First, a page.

BEIJING (Reuters) - A Chinese court will announce its verdict on ousted former senior politician Bo Xilai on Sunday following his trial last month on charges of corruption and abuse of power.
China’s courts come under the control of the ruling Communist Party and are certain to find Bo guilty. State media, which speaks for the party, has already all but condemned him.
“The Jinan Intermediate People’s Court hereby announces that it will announce a verdict in defendant Bo Xilai’s bribery, corruption and abuse of power case on September 22, 2013, at 10 a.m. (0200 GMT),” the court in eastern China’s Shandong province, where Bo was tried, said on its microblog.
Prosecutors demanded a heavy sentence for Bo on the final day of his divisive, dramatic trial, saying his “whimsical” challenge to the charges flew in the face of the evidence.
Hong Kong’s South China Morning Post cited a source as saying the case could drag on as Bo is likely to appeal.
Bo was a rising star in China’s leadership circles when his career was stopped short last year by a murder scandal in which his wife, Gu Kailai, was convicted of poisoning a British businessman, Neil Heywood, who had been a family friend.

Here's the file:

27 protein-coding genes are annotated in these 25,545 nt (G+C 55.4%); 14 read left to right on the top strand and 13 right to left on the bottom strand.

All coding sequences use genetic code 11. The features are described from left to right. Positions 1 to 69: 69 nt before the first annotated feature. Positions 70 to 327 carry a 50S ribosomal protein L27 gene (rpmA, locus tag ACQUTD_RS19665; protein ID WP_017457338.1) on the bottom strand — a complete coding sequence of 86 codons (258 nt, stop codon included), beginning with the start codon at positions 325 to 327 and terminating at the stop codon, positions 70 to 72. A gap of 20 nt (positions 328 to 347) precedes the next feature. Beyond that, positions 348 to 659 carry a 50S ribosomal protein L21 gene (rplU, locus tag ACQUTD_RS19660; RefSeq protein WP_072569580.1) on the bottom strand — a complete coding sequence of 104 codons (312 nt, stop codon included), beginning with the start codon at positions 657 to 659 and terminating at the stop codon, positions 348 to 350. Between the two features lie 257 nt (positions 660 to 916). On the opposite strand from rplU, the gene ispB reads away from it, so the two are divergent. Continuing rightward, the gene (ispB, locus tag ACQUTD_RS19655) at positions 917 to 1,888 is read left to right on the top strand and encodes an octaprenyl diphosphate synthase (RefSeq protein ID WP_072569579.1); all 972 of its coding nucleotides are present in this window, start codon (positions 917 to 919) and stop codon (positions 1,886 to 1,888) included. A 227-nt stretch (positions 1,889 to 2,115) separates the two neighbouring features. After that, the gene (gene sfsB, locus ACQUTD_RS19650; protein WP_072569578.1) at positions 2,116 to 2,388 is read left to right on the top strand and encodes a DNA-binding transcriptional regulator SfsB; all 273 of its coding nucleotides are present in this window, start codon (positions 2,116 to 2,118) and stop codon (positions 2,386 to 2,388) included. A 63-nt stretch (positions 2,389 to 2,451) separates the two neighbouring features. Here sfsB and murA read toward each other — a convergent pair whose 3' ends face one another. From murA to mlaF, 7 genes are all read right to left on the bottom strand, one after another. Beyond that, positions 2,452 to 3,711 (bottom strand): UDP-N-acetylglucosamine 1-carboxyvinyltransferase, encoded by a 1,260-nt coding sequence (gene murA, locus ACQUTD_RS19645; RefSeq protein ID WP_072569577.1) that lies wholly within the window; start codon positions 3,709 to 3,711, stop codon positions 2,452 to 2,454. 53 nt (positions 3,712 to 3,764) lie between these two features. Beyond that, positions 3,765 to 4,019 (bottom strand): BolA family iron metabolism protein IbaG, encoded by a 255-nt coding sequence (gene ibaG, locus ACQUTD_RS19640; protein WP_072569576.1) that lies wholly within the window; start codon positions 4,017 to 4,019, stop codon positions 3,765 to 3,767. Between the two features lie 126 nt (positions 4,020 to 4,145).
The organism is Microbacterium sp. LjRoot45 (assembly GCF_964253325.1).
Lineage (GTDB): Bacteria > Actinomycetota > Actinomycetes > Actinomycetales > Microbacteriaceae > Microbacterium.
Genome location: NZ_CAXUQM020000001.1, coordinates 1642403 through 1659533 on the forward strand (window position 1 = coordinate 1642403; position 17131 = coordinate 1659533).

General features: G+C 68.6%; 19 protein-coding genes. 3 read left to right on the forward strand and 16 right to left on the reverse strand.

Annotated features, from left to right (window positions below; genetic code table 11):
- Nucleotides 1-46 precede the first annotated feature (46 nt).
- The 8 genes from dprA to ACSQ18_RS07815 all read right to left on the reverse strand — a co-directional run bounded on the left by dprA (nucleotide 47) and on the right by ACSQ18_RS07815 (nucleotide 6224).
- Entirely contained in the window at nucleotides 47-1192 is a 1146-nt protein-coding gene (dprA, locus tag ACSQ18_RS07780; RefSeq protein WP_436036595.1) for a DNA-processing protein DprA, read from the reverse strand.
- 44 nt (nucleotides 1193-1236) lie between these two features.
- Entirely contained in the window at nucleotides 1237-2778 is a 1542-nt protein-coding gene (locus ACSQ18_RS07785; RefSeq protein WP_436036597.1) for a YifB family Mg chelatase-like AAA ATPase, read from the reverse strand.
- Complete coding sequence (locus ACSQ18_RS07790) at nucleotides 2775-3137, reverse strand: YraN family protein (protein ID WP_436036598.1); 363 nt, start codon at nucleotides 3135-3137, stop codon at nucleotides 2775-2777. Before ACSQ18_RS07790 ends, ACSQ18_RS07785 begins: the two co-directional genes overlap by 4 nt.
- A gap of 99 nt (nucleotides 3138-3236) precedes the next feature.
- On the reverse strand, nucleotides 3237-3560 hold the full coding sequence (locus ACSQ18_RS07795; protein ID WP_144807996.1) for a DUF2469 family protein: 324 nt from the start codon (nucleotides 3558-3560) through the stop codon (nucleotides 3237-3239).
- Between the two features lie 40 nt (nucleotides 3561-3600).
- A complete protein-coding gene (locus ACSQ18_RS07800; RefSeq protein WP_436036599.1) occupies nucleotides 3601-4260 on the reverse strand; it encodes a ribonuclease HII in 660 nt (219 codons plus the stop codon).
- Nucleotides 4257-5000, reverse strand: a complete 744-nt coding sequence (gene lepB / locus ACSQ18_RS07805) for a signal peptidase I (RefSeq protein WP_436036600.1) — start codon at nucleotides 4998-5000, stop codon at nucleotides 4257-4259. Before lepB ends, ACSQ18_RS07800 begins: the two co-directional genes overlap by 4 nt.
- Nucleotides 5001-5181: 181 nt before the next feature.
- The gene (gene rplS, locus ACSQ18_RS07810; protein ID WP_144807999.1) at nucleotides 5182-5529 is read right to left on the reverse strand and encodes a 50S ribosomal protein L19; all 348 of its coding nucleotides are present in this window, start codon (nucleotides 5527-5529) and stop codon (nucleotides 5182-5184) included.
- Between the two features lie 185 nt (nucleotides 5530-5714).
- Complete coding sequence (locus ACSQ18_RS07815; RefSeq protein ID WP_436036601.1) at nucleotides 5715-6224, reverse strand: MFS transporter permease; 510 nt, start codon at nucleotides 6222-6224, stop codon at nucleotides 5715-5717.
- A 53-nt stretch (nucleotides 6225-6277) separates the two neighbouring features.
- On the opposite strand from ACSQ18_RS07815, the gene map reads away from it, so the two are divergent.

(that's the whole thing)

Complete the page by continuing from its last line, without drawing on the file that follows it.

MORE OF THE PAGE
Bo, who was Communist Party chief of the southwestern metropolis of Chongqing, had mounted an unexpectedly feisty defence during his five-day trial, denouncing testimony against him by his wife as the ravings of a mad woman.
Bo repeatedly said he was not guilty of any of the charges, though he admitted making some bad decisions and shaming his country by his handling of former Chongqing police chief, Wang Lijun, who first told Bo that Gu had probably murdered Heywood.
Wang fled to the U.S. consulate in the nearby city of Chengdu in February last year after confronting Bo with evidence that Gu was involved in the murder. Wang was also jailed last year for covering up the crime.
The state prosecutor said Bo should not be shown leniency as he had recanted admissions of guilt provided ahead of the trial.
Bo could theoretically be given the death penalty for the charges, but many observers say that is unlikely as the party will not want to make a martyr of a man whose left-leaning social welfare policies won much popular support.
Legal experts have said they thought the details of the actual charges laid against Bo suggested he would be spared the death penalty.
Reporting by Michael Martina, Megha Rajagopalan and Ben Blanchard; Editing by Nick Macfie